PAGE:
Four Fifty to Fifty-Five Minute Class Periods
The learners will:
Students will participate in a service project to address an international children’s health, nutrition, educational program or child labor issue.
Write these facts on the board, have the students write them down and respond to the following question.
- Sixty million people died in World War II.
- One out of ten Soviet citizens died. (7. 5 Million overall in the Soviet Union).
- 2,500 U.S. citizens were killed at Pearl Harbor, and 3.5 Million over all.
- 250,000 people were killed by the Atomic bomb in Hiroshima.
With all this suffering, the people of the world wanted to avoid another conflict. What do you think would be the best way to help the nations of the world keep the peace? Write at least four of the responses on the board and have the class evaluate each. If this is an American or World History class, check for prior knowledge about the League of Nations and its successes and failures. If not, provide background information. Introduce the United Nations as the organization formed at the close of World War II to improve the condition of developing countries and to maintain world peace. The United Nations acts as an international philanthropist as the Marshall Plan was a U.S. government philanthropy program.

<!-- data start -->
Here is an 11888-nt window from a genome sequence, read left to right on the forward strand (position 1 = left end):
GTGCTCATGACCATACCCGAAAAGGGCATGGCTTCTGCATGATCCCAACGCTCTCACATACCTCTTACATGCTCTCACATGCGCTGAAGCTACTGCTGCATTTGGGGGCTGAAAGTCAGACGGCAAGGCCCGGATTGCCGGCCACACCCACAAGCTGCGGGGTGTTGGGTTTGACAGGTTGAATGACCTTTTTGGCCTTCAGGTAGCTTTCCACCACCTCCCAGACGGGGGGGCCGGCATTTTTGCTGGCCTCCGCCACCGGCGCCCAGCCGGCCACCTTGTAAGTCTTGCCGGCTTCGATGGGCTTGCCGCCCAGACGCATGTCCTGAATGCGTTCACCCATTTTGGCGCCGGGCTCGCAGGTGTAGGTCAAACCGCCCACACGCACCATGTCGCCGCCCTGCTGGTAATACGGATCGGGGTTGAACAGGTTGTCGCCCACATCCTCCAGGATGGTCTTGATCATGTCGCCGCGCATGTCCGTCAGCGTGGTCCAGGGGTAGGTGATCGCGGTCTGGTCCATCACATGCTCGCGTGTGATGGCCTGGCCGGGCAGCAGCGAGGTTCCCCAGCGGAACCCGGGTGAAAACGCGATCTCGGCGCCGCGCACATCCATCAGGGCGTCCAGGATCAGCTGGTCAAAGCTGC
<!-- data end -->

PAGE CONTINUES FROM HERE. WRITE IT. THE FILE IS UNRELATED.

Class Sessions Two and Three:
Instructor’s Notes: Definitions are available at www.learningtogive.org. Click on resources.
Write the following definitions on the board and have students copy them.
Class Session Four: Service
Using their research, students will determine the best method to inform others of important issues facing children in the world. Possible choices are: display in the library or media center, public address system presentation, if available, in the local school building, fund drive supporting an NGO, letters to officials asking support of children’s issues, presentation to local service organization asking its help to publicize a critical need of children around the world and letters to corporations seeking an end to the use of child labor.
Students will write a three-paragraph reflection on what they believe they have learned about the plight of children in the world and what they believe their continuing role will be.
Lesson Developed By:James Feldman